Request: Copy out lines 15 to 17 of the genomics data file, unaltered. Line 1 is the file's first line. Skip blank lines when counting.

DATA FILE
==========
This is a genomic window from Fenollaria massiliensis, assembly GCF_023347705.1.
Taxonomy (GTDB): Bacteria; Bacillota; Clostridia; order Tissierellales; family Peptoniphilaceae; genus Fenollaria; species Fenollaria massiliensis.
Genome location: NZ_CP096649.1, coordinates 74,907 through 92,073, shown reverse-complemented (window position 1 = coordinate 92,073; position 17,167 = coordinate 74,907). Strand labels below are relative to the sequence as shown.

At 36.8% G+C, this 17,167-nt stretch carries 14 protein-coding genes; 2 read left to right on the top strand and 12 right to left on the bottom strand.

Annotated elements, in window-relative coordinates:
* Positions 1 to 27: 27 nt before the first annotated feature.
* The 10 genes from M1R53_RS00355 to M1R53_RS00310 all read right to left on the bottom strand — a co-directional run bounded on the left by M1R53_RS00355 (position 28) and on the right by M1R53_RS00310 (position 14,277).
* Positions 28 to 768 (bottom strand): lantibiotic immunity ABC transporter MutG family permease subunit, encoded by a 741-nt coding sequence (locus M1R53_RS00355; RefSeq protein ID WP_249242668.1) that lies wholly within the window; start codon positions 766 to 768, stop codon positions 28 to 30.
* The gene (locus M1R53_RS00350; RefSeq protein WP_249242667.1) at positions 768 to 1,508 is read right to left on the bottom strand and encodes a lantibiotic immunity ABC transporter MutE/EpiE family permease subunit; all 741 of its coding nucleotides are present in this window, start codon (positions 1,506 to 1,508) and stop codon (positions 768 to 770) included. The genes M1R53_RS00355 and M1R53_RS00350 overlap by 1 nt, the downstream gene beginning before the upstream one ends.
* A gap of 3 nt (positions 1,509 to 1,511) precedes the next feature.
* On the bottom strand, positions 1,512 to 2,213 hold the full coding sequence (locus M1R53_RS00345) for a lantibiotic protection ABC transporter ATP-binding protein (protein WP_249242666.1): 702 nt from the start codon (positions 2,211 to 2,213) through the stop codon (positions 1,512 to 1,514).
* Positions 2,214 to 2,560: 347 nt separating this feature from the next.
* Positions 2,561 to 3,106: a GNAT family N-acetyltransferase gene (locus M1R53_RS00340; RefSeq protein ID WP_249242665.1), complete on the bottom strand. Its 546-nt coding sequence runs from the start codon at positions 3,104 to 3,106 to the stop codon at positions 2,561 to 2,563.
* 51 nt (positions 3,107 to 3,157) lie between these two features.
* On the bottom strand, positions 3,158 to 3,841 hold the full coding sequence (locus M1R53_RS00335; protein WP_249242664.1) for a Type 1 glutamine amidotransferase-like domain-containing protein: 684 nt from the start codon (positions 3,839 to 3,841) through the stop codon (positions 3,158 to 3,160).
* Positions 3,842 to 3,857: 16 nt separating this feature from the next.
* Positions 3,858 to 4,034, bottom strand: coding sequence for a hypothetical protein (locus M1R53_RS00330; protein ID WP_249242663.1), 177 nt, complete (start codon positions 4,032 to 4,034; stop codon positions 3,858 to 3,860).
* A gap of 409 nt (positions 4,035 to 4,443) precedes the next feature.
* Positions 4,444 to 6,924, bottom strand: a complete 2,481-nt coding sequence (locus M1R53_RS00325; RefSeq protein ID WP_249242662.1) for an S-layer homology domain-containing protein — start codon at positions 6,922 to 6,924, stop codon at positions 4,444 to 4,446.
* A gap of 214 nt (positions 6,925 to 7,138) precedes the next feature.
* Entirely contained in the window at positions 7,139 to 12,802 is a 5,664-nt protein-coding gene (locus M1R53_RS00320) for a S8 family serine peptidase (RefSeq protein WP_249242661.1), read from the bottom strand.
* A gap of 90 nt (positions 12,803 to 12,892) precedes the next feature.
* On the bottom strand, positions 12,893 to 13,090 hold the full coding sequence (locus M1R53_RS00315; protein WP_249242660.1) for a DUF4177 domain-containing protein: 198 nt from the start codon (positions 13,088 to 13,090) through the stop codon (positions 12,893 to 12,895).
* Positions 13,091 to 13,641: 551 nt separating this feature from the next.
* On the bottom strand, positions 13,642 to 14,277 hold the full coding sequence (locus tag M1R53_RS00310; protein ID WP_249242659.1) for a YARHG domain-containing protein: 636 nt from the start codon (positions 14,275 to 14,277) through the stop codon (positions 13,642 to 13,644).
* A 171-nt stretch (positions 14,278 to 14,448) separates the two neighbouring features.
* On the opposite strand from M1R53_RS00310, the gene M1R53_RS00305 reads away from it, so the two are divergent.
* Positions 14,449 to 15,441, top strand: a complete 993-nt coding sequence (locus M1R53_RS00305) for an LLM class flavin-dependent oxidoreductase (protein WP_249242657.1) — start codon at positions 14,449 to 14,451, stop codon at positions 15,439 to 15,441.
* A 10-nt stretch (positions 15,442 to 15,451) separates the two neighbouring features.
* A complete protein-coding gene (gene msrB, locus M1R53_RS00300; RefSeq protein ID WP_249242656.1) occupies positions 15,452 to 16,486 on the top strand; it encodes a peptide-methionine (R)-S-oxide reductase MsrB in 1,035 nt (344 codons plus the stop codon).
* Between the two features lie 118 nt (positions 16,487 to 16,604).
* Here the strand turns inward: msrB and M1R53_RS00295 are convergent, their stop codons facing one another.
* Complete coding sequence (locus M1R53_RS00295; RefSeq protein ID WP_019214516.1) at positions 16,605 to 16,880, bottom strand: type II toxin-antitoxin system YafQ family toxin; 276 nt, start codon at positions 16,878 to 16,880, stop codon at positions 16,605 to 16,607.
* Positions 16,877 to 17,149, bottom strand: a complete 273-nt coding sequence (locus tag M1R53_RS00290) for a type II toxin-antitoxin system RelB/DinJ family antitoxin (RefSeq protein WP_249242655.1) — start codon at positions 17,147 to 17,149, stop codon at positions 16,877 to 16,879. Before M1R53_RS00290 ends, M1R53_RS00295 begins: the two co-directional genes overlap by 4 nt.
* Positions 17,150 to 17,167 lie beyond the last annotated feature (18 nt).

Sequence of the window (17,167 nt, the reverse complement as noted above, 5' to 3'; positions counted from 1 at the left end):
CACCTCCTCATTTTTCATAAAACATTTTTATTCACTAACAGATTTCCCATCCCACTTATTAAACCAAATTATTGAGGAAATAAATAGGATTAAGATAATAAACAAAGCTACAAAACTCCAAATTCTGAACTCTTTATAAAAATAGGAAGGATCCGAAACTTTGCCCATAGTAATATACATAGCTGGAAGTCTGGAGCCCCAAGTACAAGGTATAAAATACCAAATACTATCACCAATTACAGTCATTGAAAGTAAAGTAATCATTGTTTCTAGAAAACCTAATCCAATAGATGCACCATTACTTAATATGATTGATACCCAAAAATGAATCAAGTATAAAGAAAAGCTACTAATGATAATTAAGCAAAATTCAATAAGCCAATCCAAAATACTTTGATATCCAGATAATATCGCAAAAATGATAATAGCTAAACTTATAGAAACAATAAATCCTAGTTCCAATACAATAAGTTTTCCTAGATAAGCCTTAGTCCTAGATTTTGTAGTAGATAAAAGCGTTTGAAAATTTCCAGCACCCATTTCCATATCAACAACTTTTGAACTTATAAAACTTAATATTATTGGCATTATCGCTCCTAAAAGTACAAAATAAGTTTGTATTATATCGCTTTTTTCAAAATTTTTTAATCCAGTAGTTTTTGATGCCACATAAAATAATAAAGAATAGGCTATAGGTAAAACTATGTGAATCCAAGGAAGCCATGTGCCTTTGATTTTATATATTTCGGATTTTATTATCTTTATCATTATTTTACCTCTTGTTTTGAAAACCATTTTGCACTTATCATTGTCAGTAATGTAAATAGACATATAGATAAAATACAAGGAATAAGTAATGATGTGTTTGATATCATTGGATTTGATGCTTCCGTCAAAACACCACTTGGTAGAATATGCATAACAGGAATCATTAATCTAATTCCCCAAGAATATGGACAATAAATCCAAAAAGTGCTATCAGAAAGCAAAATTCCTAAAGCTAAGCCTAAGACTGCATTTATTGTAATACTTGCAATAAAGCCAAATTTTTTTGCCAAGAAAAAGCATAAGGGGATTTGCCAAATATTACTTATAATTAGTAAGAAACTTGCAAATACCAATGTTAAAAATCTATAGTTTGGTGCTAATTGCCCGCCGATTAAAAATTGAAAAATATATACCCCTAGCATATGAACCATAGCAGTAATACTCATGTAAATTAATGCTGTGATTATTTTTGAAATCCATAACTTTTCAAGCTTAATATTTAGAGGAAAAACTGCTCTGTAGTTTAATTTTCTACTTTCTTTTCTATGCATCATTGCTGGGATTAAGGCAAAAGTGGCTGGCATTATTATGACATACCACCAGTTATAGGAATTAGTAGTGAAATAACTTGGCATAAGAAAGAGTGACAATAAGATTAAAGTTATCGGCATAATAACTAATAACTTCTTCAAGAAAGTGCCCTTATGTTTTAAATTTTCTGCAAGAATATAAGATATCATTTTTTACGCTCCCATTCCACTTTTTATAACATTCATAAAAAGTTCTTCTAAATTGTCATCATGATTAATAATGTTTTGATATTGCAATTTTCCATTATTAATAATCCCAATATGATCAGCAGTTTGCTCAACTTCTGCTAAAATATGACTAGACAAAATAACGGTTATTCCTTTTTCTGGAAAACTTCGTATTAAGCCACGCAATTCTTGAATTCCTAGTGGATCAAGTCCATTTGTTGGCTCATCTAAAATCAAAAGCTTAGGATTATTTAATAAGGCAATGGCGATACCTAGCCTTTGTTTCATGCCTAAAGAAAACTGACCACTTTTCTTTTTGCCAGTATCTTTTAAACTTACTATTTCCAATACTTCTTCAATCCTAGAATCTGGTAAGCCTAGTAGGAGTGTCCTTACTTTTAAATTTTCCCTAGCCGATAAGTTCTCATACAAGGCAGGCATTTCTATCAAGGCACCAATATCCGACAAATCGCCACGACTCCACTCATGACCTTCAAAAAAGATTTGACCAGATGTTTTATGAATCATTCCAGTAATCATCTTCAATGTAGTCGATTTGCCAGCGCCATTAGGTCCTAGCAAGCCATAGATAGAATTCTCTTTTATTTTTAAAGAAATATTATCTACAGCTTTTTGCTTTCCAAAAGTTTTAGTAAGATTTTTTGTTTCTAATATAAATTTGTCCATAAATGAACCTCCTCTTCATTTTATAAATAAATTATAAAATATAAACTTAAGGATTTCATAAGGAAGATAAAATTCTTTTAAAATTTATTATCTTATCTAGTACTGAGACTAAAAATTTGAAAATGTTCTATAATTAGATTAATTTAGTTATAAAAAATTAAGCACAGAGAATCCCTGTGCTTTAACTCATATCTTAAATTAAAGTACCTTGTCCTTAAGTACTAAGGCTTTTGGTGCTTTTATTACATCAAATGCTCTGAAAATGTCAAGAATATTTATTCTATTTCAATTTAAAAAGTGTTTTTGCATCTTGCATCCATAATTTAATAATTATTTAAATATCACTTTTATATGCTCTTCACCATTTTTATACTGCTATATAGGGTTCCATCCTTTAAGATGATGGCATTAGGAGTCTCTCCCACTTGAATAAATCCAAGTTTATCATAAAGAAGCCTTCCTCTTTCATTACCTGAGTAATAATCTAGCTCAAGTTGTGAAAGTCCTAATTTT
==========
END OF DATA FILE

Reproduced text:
* On the bottom strand, positions 3,158 to 3,841 hold the full coding sequence (locus M1R53_RS00335; protein WP_249242664.1) for a Type 1 glutamine amidotransferase-like domain-containing protein: 684 nt from the start codon (positions 3,839 to 3,841) through the stop codon (positions 3,158 to 3,160).
* Positions 3,842 to 3,857: 16 nt separating this feature from the next.
* Positions 3,858 to 4,034, bottom strand: coding sequence for a hypothetical protein (locus M1R53_RS00330; protein ID WP_249242663.1), 177 nt, complete (start codon positions 4,032 to 4,034; stop codon positions 3,858 to 3,860).